• What is the plan for PPE? Are there current policies, for instance, regarding re-using masks? At our institution, we have also started utilizing telemedicine for hospitalized COVID-19 patients, allowing providers to see and speak with patients multiple times per day without requiring a great deal of PPE.
  • Are they planning to assign COVID-19 patients to resident services?

These are just a few examples, but most of us in medicine feel strongly that knowledge is power, and the more informed we feel, the better.

  1. What to do to protect yourself and your loved ones
  • What should you do if you or someone you live with is particularly high risk (e.g., immunocompromised, elderly, etc.)?
  • Are there protections in place for you in this situation? For example, at our institution we are advised to reach out to Occupational Health and our primary care doctors who will take the lead in making necessary accommodations for us.
  • What do you do if you feel sick with COVID-19 symptoms? Who do you contact regarding getting a test?
  • What is the policy regarding sick days for this time period if you test positive? How long do you need to stay out of work?
  1. Clinical pearls about COVID-19
  • What is the most typical disease course that we are seeing in our institution? Our Infectious Disease division is following every hospitalized patient with COVID-19 in order to assess progress and better characterize the clinical syndrome in our patient population.
  • What do the more severe cases typically look like? What proportion of your local cases are severe? What is the local case fatality rate?
  • What is our hospital’s current standard practice for treatment? We have an institution-wide treatment algorithm that is widely available to both inpatient and outpatient providers, and nearly every patient is being followed through some sort of clinical trial. Knowing how to locate such resources at your hospital can be invaluable.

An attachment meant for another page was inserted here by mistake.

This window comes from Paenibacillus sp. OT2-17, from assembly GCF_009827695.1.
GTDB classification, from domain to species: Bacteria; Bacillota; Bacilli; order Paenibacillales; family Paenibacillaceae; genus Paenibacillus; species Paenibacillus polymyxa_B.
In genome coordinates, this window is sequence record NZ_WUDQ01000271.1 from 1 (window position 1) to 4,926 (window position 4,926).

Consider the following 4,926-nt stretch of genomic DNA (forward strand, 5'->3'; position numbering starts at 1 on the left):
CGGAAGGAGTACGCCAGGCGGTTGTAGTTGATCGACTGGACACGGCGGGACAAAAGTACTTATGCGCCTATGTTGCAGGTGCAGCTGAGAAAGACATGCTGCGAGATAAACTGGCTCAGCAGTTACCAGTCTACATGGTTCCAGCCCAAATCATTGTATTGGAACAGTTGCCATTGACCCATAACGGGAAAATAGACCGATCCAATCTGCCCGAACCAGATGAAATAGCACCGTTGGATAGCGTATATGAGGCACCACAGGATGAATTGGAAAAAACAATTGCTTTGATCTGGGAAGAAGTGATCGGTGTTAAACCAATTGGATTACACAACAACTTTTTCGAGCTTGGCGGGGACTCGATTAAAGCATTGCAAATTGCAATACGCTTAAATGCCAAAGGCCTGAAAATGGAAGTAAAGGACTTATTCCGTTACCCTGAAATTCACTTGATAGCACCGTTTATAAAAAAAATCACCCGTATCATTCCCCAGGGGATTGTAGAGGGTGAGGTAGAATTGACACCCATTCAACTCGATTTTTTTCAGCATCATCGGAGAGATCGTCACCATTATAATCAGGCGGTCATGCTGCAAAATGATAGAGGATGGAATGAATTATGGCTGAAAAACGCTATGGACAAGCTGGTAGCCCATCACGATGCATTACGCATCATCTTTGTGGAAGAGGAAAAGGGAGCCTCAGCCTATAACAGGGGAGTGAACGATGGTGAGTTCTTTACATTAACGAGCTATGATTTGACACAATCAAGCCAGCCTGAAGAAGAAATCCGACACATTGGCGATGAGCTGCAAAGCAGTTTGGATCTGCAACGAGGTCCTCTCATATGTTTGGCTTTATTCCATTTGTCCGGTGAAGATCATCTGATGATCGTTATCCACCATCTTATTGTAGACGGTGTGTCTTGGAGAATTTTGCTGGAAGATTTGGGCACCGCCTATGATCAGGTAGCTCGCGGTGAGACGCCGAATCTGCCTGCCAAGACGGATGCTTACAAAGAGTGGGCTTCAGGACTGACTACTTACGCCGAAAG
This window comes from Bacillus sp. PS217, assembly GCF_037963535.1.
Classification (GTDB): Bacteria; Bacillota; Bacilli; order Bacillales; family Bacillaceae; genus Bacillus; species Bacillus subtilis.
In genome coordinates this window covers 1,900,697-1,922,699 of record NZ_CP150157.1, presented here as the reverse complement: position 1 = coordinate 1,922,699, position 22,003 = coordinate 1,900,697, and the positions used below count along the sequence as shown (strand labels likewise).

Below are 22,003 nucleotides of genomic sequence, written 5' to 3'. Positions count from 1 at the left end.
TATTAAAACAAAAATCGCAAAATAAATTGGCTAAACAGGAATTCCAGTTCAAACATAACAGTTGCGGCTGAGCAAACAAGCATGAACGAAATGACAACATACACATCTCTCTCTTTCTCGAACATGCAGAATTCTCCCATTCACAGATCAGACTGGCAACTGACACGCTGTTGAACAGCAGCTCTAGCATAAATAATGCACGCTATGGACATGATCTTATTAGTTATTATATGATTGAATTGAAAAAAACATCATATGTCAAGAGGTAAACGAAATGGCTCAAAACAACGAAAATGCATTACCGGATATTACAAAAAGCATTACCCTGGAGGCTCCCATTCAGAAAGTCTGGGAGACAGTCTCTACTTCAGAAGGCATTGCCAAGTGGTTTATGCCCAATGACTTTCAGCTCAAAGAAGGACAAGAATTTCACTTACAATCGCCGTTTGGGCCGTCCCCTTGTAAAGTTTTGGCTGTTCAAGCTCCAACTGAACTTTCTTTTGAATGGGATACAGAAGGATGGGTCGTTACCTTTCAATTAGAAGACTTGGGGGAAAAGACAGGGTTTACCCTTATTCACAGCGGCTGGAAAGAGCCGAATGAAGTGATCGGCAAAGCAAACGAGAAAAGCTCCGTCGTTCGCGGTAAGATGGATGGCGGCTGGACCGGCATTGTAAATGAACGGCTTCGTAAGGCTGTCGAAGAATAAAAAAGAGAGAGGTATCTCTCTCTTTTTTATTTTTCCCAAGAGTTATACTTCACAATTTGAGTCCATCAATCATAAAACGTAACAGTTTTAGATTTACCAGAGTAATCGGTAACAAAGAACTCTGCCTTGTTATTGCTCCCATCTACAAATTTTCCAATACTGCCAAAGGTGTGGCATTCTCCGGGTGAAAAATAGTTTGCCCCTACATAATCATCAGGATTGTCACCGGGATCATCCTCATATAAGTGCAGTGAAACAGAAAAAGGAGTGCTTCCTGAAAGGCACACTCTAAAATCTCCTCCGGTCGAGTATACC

None of us obviously learned about this virus in medical school – we want to know at least the basics of what has been seen thus far to ensure we’re providing the best possible care.

Our residency has handled communication about COVID-19 with trainees primarily through a daily update email from our Chief Residents, which has been very positively received. However your program is handling things, I recommend that you inform yourself in these particular areas. The unknown, after all, is often the most ominous part of crises. Armed with knowledge, I am very optimistic that we will get through this together.

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About the Author: Kathryn del Valle, MD

Kathryn del Valle is a third-year internal medicine resident at Mayo Clinic in Rochester, Minnesota. She earned her B.A. in History at Stanford University and M.D. at University of Minnesota. She will begin a Pulmonary and Critical Care Fellowship at Mayo this July. Her interests include humanizing the ICU experience for patients and clinicians, medical humanities and physician wellness.